Architecture is a profession that designs our living spaces and, therefore, indirectly affects the way we live. And everything that is related to human beings is also related to architecture. Those who have power and are in authority have aimed to use the influence of architecture on human life for their own purposes and to have control over the masses. The strings that connect politics, people, and architecture reveal power dynamics and help us better understand the reasons that make up the environment we live in and in which we live. 

In order to understand these relationships, a series of questions should be answered. To begin with, we must first ask ourselves: What are the roles in society? Who are those in authority? What mechanisms do they use to maintain control? And finally, who are those under control? The key players in this dynamic can be summarised as follows: the state, corporate giants, and the influential families that run them. These elements emerge as the primary holders of power. They aim to exert their influence over society using a range of elements of control, including industrial infrastructure, economic systems, and legal frameworks.

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At the core of this relationship is the idea of agency—or the lack of it for those under control. Workers, communities, social groups, and even the physical structures of architecture and space are shaped by outside influences. They don’t have much say in the matter. Rules are forced upon them, stripping away their freedom and reducing them to pieces moved by powerful players in the political arena.

Authorities employ various tactics to control people, such as establishing hierarchies and creating feelings of exclusion. One method is by assigning specific roles to spaces and communities, which inhibits their ability to evolve or adapt. This phenomenon is known as identification. Identification occurs when authorities designate a function for an element—whether it’s a space, city, or societal segment—and subsequently define it solely by that function. For instance, consider industrial zones within cities. The majority of residents in these areas are factory workers, and the living conditions are largely influenced by state policies and factory owners.

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Furthermore, this control creates a close relationship of dependency. Controlled elements are tied to defined functions set by those in charge. Any attempt to deviate from these norms is quickly thwarted in order to maximise profit or maintain social order. As a result of that policy, the physical environment society lives in reflects the desires of the powerful, reinforcing their dominance and keeping inequalities in place.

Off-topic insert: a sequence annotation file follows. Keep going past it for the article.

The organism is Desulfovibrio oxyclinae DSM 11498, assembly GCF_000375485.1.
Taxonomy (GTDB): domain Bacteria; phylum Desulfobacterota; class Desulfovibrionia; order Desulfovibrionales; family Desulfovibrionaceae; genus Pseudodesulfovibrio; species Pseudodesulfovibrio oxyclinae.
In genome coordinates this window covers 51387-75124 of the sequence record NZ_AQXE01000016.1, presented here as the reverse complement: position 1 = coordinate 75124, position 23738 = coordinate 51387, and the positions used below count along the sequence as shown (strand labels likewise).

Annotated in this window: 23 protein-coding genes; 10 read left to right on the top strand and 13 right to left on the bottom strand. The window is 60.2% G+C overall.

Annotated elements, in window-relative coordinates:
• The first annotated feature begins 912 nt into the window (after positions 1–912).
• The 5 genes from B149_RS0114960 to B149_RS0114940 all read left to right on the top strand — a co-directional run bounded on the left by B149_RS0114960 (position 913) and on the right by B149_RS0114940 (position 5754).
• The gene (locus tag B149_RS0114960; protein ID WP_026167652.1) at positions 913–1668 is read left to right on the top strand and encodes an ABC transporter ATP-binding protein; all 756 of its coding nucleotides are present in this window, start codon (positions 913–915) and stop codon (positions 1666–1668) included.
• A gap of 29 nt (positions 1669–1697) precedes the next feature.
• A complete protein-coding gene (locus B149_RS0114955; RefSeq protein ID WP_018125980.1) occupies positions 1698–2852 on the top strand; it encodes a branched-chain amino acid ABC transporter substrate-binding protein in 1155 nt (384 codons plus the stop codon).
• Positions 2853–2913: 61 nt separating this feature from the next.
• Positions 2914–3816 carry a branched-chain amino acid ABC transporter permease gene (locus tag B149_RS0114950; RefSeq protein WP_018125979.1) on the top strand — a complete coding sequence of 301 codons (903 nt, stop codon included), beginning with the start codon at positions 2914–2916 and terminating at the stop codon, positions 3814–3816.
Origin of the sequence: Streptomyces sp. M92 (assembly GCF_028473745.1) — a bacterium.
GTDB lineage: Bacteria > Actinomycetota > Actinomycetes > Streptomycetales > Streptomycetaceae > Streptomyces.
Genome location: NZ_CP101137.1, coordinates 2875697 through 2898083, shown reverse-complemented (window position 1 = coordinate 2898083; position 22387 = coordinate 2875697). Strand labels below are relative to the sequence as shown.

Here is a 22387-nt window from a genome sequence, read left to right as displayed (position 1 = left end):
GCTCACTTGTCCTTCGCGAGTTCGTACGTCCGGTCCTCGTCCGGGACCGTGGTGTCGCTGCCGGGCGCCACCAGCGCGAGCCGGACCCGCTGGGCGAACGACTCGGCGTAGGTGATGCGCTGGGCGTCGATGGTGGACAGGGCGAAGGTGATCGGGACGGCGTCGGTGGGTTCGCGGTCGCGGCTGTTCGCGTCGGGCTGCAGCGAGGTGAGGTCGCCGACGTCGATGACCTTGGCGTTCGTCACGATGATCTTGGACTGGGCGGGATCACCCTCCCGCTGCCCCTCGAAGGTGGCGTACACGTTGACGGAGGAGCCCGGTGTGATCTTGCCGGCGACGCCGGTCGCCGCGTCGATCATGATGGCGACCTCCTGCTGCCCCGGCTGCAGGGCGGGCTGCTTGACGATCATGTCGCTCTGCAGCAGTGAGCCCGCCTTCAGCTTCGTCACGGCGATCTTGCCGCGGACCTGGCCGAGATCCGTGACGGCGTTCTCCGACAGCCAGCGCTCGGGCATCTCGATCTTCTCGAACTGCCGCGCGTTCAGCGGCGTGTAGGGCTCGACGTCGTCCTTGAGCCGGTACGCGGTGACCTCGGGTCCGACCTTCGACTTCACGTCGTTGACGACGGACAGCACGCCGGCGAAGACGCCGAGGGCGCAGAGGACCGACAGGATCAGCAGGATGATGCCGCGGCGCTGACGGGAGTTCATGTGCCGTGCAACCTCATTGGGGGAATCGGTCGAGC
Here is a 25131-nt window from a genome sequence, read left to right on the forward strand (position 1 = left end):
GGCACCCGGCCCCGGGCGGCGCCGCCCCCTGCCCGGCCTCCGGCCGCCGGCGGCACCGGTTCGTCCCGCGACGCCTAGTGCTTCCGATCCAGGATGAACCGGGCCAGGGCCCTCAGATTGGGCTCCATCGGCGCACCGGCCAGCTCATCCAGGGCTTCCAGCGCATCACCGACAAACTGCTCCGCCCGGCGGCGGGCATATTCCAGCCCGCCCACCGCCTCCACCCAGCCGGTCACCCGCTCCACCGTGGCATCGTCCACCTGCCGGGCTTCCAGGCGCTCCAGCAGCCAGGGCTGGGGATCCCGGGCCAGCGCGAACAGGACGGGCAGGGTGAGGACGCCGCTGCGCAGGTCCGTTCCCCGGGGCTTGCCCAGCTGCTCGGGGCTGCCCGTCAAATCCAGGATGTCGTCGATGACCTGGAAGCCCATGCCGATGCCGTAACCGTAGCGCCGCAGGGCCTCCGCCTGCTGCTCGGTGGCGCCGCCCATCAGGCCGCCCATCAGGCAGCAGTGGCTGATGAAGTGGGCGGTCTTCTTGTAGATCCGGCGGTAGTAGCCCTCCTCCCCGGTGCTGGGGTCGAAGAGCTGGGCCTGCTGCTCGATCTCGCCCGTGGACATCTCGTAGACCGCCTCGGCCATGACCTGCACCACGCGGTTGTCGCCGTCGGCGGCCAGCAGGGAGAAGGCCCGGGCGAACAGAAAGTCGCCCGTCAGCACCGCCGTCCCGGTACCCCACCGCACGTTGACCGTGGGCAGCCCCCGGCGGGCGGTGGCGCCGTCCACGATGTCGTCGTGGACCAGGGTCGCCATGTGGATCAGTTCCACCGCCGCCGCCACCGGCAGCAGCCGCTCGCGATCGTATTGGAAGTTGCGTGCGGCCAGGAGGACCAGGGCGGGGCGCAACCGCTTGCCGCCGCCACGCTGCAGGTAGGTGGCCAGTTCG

Even though the powerful groups we’ve talked about hold a lot of sway, there are pockets of resistance in society. Communities express their influence through grassroots movements. They challenge imposed rules and push for spaces that cater to their needs. Architects, on the other hand, aim to design spaces that meet users’ needs while envisioning a world where built environments empower rather than oppress.

Trying to analyse the interaction between architecture and politics reveals its complexity. As we have come to know, the built environment isn’t neutral. It’s where the competing interests of the authorities and society clash, shaping people’s lives.

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When we look at how architecture and politics interact, we see that the places we live, our homes, streets, parks, and the whole physical environment we engage with become battlegrounds for power struggles. Most of the time, due to the struggles of our daily routines, we do not even realise how politics shapes our lives. Understanding this dynamic helps us make sense of the world around us. By recognizing how authority, society, and architecture interact, we can start to see the bigger picture and understand what shapes our lives and the spaces we occupy. 

The link between architecture and politics reminds us to stay alert and think critically about the systems that control our built environment. By questioning and exploring these structures, we can work towards creating places that embrace everyone, empower individuals, and promote fairness. At the end of the day, we should remind ourselves what architecture is for: the people. Instead of alienating society and their relations with the environment, promoting more engagement with the user and space, and adding society to the role of decision-makers might help us design better cities and have healthier communities. It’s about striving for a society where architecture isn’t just about buildings but about making positive changes that benefit us all.


Lara Tikenogullari, a wandering mind immersed in the infinite subtleties of architecture, seeks to explore and share the intricate delights with fellow architects and those who embrace a common love. This journey will host myriad discussions, not only about the field of architecture in terms of design but also its relationship with humanity, time, history, and so much more.